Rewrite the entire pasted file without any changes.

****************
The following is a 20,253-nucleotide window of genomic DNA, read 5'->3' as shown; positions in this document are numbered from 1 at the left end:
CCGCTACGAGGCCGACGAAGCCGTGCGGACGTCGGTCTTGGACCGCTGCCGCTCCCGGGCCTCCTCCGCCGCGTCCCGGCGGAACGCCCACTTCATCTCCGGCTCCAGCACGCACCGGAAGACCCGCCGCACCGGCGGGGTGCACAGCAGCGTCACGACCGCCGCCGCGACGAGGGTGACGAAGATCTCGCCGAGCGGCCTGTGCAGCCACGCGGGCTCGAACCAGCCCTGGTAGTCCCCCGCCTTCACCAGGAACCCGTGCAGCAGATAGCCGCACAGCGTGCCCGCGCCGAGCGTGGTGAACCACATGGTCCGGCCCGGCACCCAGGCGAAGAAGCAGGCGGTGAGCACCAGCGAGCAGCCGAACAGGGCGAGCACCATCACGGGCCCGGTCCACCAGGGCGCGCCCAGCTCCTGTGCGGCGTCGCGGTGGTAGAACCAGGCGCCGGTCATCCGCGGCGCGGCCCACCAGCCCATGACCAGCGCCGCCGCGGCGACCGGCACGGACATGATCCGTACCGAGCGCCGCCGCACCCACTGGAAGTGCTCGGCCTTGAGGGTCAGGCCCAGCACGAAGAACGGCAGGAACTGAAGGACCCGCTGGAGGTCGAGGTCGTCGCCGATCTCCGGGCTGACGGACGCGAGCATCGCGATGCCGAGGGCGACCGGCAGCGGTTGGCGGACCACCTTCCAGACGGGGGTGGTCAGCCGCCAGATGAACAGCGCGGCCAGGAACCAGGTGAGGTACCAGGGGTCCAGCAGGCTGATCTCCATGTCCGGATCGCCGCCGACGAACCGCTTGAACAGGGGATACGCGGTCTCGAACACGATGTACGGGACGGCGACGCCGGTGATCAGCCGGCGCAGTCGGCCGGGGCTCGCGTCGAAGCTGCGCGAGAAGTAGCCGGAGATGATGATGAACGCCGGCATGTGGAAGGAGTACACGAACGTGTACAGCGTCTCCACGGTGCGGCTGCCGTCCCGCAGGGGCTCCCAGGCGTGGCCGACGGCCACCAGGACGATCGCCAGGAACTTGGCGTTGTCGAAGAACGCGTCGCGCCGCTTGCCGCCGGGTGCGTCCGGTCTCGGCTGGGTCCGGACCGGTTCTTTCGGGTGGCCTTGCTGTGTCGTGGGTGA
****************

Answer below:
The following is a 20,253-nucleotide window of genomic DNA, read 5'->3' as shown; positions in this document are numbered from 1 at the left end:
CCGCTACGAGGCCGACGAAGCCGTGCGGACGTCGGTCTTGGACCGCTGCCGCTCCCGGGCCTCCTCCGCCGCGTCCCGGCGGAACGCCCACTTCATCTCCGGCTCCAGCACGCACCGGAAGACCCGCCGCACCGGCGGGGTGCACAGCAGCGTCACGACCGCCGCCGCGACGAGGGTGACGAAGATCTCGCCGAGCGGCCTGTGCAGCCACGCGGGCTCGAACCAGCCCTGGTAGTCCCCCGCCTTCACCAGGAACCCGTGCAGCAGATAGCCGCACAGCGTGCCCGCGCCGAGCGTGGTGAACCACATGGTCCGGCCCGGCACCCAGGCGAAGAAGCAGGCGGTGAGCACCAGCGAGCAGCCGAACAGGGCGAGCACCATCACGGGCCCGGTCCACCAGGGCGCGCCCAGCTCCTGTGCGGCGTCGCGGTGGTAGAACCAGGCGCCGGTCATCCGCGGCGCGGCCCACCAGCCCATGACCAGCGCCGCCGCGGCGACCGGCACGGACATGATCCGTACCGAGCGCCGCCGCACCCACTGGAAGTGCTCGGCCTTGAGGGTCAGGCCCAGCACGAAGAACGGCAGGAACTGAAGGACCCGCTGGAGGTCGAGGTCGTCGCCGATCTCCGGGCTGACGGACGCGAGCATCGCGATGCCGAGGGCGACCGGCAGCGGTTGGCGGACCACCTTCCAGACGGGGGTGGTCAGCCGCCAGATGAACAGCGCGGCCAGGAACCAGGTGAGGTACCAGGGGTCCAGCAGGCTGATCTCCATGTCCGGATCGCCGCCGACGAACCGCTTGAACAGGGGATACGCGGTCTCGAACACGATGTACGGGACGGCGACGCCGGTGATCAGCCGGCGCAGTCGGCCGGGGCTCGCGTCGAAGCTGCGCGAGAAGTAGCCGGAGATGATGATGAACGCCGGCATGTGGAAGGAGTACACGAACGTGTACAGCGTCTCCACGGTGCGGCTGCCGTCCCGCAGGGGCTCCCAGGCGTGGCCGACGGCCACCAGGACGATCGCCAGGAACTTGGCGTTGTCGAAGAACGCGTCGCGCCGCTTGCCGCCGGGTGCGTCCGGTCTCGGCTGGGTCCGGACCGGTTCTTTCGGGTGGCCTTGCTGTGTCGTGGGTGA